Ford is launching its updated Transit range in Ireland, and it'll come with both new diesel engines and - by the end of this year - a plug-in hybrid option.
New 185hp EcoBlue diesel
The Transit will go on sale initially with a new 2.0-litre four-cylinder turbodiesel engine, producing 185hp and - claims Ford - a seven per cent improvement in fuel economy. The engine will come with the option of mild-hybrid technology, which uses a 48-volt electrical system. Ford says that can offer fuel economy benefits of between three and eight per cent.
The standard 185hp diesel will have emissions of 143g/km (on the new WLTP cycle) and fuel consumption of 6.9 litres per 100km. The existing 105hp, 130hp and 170hp engines will remain on sale.
Across the entire Transit range, though, Ford has been carving away at the vehicle's weight, trimming small amounts here and there, which add up to a maximum 80kg saving (depending on the specific model and trim). That means that the maximum payload goes up by the same amount, now up to 1.4 tonnes, and the Transit can tow a maximum 3,500kg braked trailer load.
There are other additions, such as the FordPass Pro App, which allows online vehicle management and status checks and which Ford says "has been specifically designed to support smaller firms and owner drivers to maximise their productivity."
From next year, the new high-efficiency ten-speed automatic gearbox will be available as an option, in addition to existing options such as blind spot warning, powered side doors, lane keeping system, intelligent cruise control, pre-collision braking, rear-view cameras and various parking aids.
Inside, the cabin has been redesigned with more storage spaces and tougher seat fabrics. Customers can also specify a new high-specification Limited series with a body-coloured front bumper and 16-inch alloy wheels, in addition to manual air conditioning, bi-Xenon headlights and SYNC3 touchscreen - including smartphone connectivity and an eight-inch touchscreen.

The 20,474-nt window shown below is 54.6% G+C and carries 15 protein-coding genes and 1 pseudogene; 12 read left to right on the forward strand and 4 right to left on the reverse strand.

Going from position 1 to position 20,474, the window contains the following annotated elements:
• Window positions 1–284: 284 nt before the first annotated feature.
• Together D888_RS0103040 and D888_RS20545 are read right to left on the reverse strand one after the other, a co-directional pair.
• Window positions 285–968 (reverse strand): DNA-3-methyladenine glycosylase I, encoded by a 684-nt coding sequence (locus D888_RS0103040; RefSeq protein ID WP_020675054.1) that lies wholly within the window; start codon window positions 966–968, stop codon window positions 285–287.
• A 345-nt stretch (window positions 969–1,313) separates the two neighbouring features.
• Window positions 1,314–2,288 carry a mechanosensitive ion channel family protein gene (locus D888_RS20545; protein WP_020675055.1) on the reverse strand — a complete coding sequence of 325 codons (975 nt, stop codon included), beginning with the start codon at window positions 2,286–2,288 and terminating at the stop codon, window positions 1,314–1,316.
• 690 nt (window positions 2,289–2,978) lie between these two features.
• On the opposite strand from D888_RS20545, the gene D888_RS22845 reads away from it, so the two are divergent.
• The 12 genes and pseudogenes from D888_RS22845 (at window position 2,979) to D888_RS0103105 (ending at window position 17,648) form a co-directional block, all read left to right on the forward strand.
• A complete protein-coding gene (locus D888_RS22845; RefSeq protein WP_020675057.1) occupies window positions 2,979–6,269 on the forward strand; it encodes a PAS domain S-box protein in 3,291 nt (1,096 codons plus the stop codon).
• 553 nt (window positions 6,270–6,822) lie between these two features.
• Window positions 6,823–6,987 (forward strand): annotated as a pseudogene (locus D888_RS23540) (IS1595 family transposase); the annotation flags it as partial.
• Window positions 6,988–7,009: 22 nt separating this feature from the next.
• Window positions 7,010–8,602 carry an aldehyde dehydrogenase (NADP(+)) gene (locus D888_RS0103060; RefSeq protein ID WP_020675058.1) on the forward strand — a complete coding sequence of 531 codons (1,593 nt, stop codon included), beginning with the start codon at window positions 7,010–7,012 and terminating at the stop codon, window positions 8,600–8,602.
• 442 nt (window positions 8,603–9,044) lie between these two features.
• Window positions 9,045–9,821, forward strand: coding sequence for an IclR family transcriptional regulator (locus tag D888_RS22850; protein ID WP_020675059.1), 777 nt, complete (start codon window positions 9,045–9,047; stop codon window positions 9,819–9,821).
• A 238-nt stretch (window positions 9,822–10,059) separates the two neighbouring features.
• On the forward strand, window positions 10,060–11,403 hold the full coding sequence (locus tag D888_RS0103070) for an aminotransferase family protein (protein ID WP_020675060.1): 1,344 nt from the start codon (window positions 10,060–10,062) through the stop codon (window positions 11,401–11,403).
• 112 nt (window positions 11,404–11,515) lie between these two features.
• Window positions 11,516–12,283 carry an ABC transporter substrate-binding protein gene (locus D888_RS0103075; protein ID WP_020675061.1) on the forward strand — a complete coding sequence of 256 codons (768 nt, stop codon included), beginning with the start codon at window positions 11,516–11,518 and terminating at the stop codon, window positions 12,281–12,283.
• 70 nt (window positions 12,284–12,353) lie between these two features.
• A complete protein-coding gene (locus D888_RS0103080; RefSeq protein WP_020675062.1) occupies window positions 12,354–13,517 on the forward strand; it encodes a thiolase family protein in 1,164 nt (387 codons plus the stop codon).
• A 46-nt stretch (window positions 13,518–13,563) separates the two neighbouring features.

"The iconic Ford Transit raises the bar once again to boost productivity for businesses, delivering increased payload, improved fuel efficiency and advanced connectivity that will give companies of all sizes the tools to maximise operational efficiency," said Michael McDonagh, Transit global chief programme engineer, Ford of Europe.
Potentially most significantly, the plug-in hybrid Transit will for the first time offer Transit owners and users a taste of zero-emissions motoring. The first plug-in hybrid versions will start filtering onto Irish forecourts by the end of this year.
The Transit Custom PHEV uses a 1.0-litre, three-cylinder turbocharged petrol engine, tied to a hybrid system that uses a rechargeable 13.4kWh battery. Fully charged up, Ford says that the PHEV Transit will go for 53km without burning any fuel. On the WLTP combined cycle, it returns official fuel consumption of 3.7 litres per 100km, and CO2 emissions of 70g/km. The battery can be fully charged from a domestic 240-volt socket in around four hours, or just two hours from a 7.4kW wallbox.
Ford says that the battery is packaged under the load floor, so that the six-cubic metre loadspace is uninterrupted, while the maximum cargo weight is 1,130kg - comparable with the rival, all-electric Mercedes e-Vito.
The PHEV Transit will be priced from around €46,700 when it arrives in November, and the battery will be covered by an eight-year, 160,000km warranty. An eight-seat MPV version will also be available.
"Our customers want electrified vehicles, but we understand that they may have concerns about infrastructure and range. Our connected Transit Custom Plug-In Hybrid delivers productivity with no compromises, offering the capability to drive on zero-emission electric power with the freedom to make longer journeys," said Ian Porter, chief programme engineer, Transit Custom, Ford of Europe.
A fleet of 20 prototype Transit Custom Plug-In Hybrid vans covering more than 240,000km sought to test whether businesses could carry out the typical daily duties of their diesel-powered vehicles, while maximising the use of zero-emissions electric-only driving mode.
During the trial, 75 per cent of the fleet's mileage in central London and 49 per cent in greater London was completed using pure electric power. The results highlight that even without a fully established electric vehicle charging network, the hybrid vans were able to dramatically reduce tailpipe emissions in the inner city, using the flexibility of a petrol range extender to complete longer journeys when required.